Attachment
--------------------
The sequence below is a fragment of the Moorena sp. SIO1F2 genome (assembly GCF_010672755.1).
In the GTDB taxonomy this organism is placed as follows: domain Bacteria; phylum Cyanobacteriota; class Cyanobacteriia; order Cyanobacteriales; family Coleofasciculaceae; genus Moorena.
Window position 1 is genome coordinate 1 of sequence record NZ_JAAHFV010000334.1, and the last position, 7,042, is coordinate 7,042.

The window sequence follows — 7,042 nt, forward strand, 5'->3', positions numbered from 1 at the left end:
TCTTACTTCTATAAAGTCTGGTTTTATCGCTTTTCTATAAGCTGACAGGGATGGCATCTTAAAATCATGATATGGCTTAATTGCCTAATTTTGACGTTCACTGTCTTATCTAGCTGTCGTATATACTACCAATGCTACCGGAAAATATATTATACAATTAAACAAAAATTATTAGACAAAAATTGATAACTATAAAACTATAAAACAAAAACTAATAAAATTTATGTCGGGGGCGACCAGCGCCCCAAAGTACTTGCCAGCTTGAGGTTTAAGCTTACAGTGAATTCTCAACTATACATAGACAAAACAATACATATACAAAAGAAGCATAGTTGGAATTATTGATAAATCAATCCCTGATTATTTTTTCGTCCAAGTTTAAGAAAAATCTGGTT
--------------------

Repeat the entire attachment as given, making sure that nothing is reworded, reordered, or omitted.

The sequence below is a fragment of the Moorena sp. SIO1F2 genome (assembly GCF_010672755.1).
In the GTDB taxonomy this organism is placed as follows: domain Bacteria; phylum Cyanobacteriota; class Cyanobacteriia; order Cyanobacteriales; family Coleofasciculaceae; genus Moorena.
Window position 1 is genome coordinate 1 of sequence record NZ_JAAHFV010000334.1, and the last position, 7,042, is coordinate 7,042.

The window sequence follows — 7,042 nt, forward strand, 5'->3', positions numbered from 1 at the left end:
TCTTACTTCTATAAAGTCTGGTTTTATCGCTTTTCTATAAGCTGACAGGGATGGCATCTTAAAATCATGATATGGCTTAATTGCCTAATTTTGACGTTCACTGTCTTATCTAGCTGTCGTATATACTACCAATGCTACCGGAAAATATATTATACAATTAAACAAAAATTATTAGACAAAAATTGATAACTATAAAACTATAAAACAAAAACTAATAAAATTTATGTCGGGGGCGACCAGCGCCCCAAAGTACTTGCCAGCTTGAGGTTTAAGCTTACAGTGAATTCTCAACTATACATAGACAAAACAATACATATACAAAAGAAGCATAGTTGGAATTATTGATAAATCAATCCCTGATTATTTTTTCGTCCAAGTTTAAGAAAAATCTGGTT